The members of Metallica are making sure their 2020 doesn't go to waste as touring opportunities remain off the table. Offering an update from his home in Colorado, frontman James Hetfield detailed how he's kept busy, building a strong, local community of friends while working on what he called "tons of material."

"For me, and I don't want sound ungrateful because I know there's a lot of people out there that are struggling because of this COVID… Where I live, it's all service industry. And, obviously, the music industry, it's tough — it's taken a big hit. For us, we're road dogs — we've been out on the road forever — so you're either on the road or you're writing," said Hetfield (transcription via Blabbermouth) in a SiriusXM "Town Hall," which was held over Zoom video conferencing on Thursday (Aug. 27).

While a large amount of downtime may be new for many people around the globe, it's a pretty standard affair for musicians, who work in cycles. "So the obvious thing is, 'Well, we're not on the road. Start writing,'" the Metallica vocalist/guitarist continued.

"So, [I've written] tons of material," Hetfield confirmed, adding, "And I'm sure there's lots of musicians out there that are just, like, 'Okay, what can I do? I'm gonna write and just get into that,' which I love doing."

While focusing on what will likely evolve into new songs for Metallica's follow-up to 2016's Hardwired... To Self-Destruct, the rocker has also taken time to build stronger friendships in his local community while spending plenty of time doing outdoor activities.

"We're pretty fortunate here up in the mountains that COVID hasn't really locked us down as much as some other places. And I feel for the people that live in the big cities. But out here, you can still get out, bike ride, raft, fishing, shooting, hunting — whatever it is," said Papa Het.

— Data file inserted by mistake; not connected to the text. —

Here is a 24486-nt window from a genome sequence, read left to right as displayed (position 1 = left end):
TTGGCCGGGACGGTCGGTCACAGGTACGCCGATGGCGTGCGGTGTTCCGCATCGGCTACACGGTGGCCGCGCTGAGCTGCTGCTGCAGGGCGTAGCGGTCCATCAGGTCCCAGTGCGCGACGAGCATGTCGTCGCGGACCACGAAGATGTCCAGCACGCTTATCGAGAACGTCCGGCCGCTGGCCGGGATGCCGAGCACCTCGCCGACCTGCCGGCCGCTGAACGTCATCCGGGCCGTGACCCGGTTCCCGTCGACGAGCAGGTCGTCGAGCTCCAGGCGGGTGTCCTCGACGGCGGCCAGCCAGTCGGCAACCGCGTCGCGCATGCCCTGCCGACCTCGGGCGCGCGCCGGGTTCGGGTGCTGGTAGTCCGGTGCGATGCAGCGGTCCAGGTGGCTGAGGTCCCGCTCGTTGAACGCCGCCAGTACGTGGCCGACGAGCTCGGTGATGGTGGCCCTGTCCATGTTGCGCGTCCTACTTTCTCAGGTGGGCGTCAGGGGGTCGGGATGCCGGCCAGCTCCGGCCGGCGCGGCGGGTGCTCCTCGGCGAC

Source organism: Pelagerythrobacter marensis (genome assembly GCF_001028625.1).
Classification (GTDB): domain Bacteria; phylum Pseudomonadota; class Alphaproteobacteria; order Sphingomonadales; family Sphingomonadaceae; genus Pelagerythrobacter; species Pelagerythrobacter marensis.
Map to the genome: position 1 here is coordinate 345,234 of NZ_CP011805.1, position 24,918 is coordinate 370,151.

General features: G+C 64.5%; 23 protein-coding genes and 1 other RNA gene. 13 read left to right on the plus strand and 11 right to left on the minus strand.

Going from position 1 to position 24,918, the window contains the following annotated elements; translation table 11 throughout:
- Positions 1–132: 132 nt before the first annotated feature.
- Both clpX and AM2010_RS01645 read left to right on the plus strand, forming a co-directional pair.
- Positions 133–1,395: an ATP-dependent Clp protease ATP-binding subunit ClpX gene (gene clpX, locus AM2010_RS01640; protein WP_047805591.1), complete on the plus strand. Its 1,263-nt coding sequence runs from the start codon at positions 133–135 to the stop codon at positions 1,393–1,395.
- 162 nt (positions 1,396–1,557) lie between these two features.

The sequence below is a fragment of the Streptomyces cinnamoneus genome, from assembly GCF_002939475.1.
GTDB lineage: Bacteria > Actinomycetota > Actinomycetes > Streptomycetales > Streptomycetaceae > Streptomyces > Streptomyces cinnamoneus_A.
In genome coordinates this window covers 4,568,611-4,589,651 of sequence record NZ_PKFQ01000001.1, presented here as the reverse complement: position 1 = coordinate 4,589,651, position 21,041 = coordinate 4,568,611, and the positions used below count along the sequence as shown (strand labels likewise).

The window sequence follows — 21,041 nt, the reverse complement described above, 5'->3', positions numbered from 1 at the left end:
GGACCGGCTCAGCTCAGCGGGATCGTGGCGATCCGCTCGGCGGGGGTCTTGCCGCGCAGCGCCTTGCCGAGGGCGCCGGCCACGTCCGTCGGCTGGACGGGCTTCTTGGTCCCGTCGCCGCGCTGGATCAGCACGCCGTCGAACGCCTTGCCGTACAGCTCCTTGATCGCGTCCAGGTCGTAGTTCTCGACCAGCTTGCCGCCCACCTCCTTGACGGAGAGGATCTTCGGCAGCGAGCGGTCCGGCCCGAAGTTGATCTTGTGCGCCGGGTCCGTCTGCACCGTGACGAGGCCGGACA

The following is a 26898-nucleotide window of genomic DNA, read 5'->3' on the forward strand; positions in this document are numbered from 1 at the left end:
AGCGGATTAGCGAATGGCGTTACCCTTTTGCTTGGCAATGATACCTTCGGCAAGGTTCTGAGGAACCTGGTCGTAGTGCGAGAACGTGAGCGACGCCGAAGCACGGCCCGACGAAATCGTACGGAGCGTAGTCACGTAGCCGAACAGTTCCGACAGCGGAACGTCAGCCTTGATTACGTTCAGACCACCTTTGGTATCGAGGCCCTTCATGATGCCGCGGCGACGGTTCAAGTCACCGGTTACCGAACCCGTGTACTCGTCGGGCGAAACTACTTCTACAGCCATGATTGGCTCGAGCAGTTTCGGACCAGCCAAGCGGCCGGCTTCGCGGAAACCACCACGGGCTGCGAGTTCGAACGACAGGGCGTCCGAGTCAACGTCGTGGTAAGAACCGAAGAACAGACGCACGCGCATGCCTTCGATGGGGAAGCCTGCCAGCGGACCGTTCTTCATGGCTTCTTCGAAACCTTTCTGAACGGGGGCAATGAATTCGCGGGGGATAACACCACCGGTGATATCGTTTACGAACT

He later elaborated on his strengthened sense of community in Colorado.

"I've got lots of friends here that I couldn't have before, so [I've been] hosting barbecues and having people over and building a community with friends that I wasn't really able to do before," expressed Hetfield, "Cause, 'Oh, I can't do that, 'cause we've gotta go next week. We've gotta rehearse. We've gotta do that.' So, [I've] actually [been] taking time to build true friendships." Clarifying his words, the Metallica frontman went on, "Not that I don't have them, but locally, it's been a huge thing for me."

Another source of joy? That would be the garage as Hetfield is a noted car enthusiast — he even release a coffee table book, Reclaimed Rust: The Four-Wheeled Creations of James Hetfield, earlier this summer.

"I love getting in the garage and just tinkering, doing some more welding. I welded a couple of things for the All Within My Hands foundation… I've made some bird feeders. I'm right now staring out the window at about 50 different birds that come up here and eat," he revealed, noting the entertainment the birds bring when he mentioned, "That's kind of my new TV right here."

Summing up his time at home this year, Hetfield stressed, "So, [I'm] just enjoying nature a lot more and enjoying my life the way it is now."

Although they've been kept off the road since March, Metallica have hardly slowed down. In May, they joined the parade and recorded a quarantine song (a new version of "Blackened") with each member tracking their parts at home, later stitched together in a four-panel video.

The group just dropped the S&M2 live album and video and tonight (Aug. 28) hundreds of drive-in locations in America and Canada will host a pre-recorded live Metallica performance, which was done specifically for these special shows.

Oh, and a scientist named a new species of venomous snake after James Hetfield recently, too.

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